3 Ways to Create a Recession-Proof Resume

Posted by in Career Advice

It’s no secret that a recession is one of the toughest times to find employment.  With millions of workers looking for positions, your competition is incredibly steep.  The good news is that job seeking during a recession doesn’t mean you can’t be hired.  It does mean, however, that you will need to work to secure a job.  A great way to increase your chances of being hired is by creating a recession-proof resume.

 

What is a Recession-Proof Resume?

 

A recession-proof resume is one that is able to get you hired under the toughest of economic conditions.  With dozens—and sometimes even hundreds—of job seekers vying for the same position, it’s pertinent that you find ways to make yourself stand out from the pack.

 

The recession-proof resume is able to accomplish this goal because it brings forward your strongest qualities as a professional in your field.  It helps ensure you’re able to find a quality job even when it seems no one is being hired, making it immune to the conditions of a recession.

 

3 Tips for Writing a Quality Recession-Proof Resume

 

So how can you create a resume that you believe will get you hired, even in the midst of a recession?  Here are three tips to help you as you write:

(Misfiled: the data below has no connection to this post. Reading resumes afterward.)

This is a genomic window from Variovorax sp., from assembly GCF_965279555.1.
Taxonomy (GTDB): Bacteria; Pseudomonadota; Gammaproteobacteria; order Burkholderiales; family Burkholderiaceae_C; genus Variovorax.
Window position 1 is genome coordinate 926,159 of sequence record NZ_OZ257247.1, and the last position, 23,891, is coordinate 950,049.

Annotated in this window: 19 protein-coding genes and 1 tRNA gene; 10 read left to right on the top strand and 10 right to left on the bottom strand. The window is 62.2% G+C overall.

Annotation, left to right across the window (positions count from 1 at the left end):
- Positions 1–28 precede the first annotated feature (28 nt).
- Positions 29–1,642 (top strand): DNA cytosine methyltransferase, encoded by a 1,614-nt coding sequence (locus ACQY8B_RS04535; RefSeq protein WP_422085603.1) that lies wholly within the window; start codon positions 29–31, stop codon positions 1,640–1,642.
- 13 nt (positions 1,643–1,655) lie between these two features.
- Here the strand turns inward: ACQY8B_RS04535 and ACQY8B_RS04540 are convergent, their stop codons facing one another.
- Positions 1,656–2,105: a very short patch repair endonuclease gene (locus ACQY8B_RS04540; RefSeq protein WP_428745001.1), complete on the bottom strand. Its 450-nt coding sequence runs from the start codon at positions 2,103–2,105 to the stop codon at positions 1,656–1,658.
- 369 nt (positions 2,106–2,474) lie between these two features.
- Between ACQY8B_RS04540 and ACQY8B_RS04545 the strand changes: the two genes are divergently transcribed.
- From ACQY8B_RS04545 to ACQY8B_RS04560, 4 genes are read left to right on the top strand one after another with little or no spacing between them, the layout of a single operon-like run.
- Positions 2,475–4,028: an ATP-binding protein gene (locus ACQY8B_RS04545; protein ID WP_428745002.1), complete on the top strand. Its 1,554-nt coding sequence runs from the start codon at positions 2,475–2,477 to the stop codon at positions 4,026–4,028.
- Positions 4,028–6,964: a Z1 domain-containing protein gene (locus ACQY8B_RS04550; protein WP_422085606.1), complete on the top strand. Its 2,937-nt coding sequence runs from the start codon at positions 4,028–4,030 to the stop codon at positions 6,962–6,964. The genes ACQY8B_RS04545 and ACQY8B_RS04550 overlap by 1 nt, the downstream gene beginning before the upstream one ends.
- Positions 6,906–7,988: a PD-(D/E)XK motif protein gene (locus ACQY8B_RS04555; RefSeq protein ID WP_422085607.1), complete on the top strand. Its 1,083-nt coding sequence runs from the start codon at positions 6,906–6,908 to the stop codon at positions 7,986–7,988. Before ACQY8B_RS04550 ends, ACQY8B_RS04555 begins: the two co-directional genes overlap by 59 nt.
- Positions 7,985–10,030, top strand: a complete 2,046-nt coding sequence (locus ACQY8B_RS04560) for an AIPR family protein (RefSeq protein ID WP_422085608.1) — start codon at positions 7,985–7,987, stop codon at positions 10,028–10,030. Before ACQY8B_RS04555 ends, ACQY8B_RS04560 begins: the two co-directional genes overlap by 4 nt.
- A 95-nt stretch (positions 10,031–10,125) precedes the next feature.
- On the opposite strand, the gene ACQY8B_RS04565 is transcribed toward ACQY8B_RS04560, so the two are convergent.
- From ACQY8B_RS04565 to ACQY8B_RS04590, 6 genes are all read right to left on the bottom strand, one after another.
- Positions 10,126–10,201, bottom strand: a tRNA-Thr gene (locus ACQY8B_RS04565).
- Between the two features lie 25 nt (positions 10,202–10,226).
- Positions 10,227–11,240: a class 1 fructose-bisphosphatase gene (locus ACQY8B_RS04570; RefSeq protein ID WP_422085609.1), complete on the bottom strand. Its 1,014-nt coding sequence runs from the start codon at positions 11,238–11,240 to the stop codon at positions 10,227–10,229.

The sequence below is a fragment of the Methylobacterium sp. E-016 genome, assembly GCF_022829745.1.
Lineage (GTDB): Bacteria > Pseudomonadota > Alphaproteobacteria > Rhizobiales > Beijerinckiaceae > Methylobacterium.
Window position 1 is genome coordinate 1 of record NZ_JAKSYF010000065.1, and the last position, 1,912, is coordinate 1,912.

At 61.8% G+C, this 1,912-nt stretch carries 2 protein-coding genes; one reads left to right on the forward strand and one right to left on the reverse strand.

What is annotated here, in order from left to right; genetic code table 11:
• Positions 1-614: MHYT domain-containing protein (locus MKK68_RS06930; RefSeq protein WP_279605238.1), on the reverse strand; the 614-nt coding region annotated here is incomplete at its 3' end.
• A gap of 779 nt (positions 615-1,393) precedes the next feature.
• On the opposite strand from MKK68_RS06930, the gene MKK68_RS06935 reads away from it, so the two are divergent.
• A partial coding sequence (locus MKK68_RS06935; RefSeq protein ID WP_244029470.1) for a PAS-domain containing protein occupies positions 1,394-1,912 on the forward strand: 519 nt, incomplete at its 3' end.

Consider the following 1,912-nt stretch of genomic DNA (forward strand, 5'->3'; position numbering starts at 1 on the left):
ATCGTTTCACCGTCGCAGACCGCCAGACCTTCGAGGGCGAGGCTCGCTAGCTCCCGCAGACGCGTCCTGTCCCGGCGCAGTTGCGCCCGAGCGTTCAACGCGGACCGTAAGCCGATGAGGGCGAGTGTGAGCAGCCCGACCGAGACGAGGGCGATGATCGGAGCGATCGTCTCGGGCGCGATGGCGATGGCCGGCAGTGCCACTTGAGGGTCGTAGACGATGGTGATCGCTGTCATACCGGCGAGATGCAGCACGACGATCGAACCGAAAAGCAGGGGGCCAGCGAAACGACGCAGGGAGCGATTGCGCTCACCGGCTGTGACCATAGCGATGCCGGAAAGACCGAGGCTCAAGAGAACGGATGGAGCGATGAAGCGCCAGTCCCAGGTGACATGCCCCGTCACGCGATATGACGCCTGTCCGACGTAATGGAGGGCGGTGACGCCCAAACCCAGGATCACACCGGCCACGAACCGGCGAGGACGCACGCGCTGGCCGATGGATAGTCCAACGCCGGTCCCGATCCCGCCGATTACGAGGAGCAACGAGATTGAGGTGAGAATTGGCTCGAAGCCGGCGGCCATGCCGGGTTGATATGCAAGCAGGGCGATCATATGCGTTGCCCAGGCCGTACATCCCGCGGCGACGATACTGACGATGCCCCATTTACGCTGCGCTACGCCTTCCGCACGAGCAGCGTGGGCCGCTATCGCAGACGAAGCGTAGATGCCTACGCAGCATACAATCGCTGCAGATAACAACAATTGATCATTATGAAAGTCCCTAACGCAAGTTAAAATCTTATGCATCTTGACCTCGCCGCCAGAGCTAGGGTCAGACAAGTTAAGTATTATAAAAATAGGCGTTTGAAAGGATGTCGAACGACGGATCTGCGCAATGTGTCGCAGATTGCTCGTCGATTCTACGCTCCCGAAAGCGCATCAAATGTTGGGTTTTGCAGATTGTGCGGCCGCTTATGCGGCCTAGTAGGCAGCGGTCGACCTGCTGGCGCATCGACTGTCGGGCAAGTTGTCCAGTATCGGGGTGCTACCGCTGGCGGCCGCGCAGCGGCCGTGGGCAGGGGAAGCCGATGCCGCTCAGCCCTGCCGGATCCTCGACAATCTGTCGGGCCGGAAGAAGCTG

1. Think from the perspective of success: It’s easy for job seekers to simply jot down a general summary of their professional background, which doesn’t give employers a good indication of how you can make a difference for them.  So as you write, think about all of the successful moments of your career, then list very specific accomplishments that prove you can make the same progress with a new employer.

 

2. Focus on keywords and phrases: It’s important to always remember that most employers utilize resume scanning software that helps them determine almost immediately how closely your background matches their qualification requirements.  To give yourself a leg up on the competition, it’s important to utilize job-specific keywords and phrases found in the job posting that show you are indeed a good match for the position.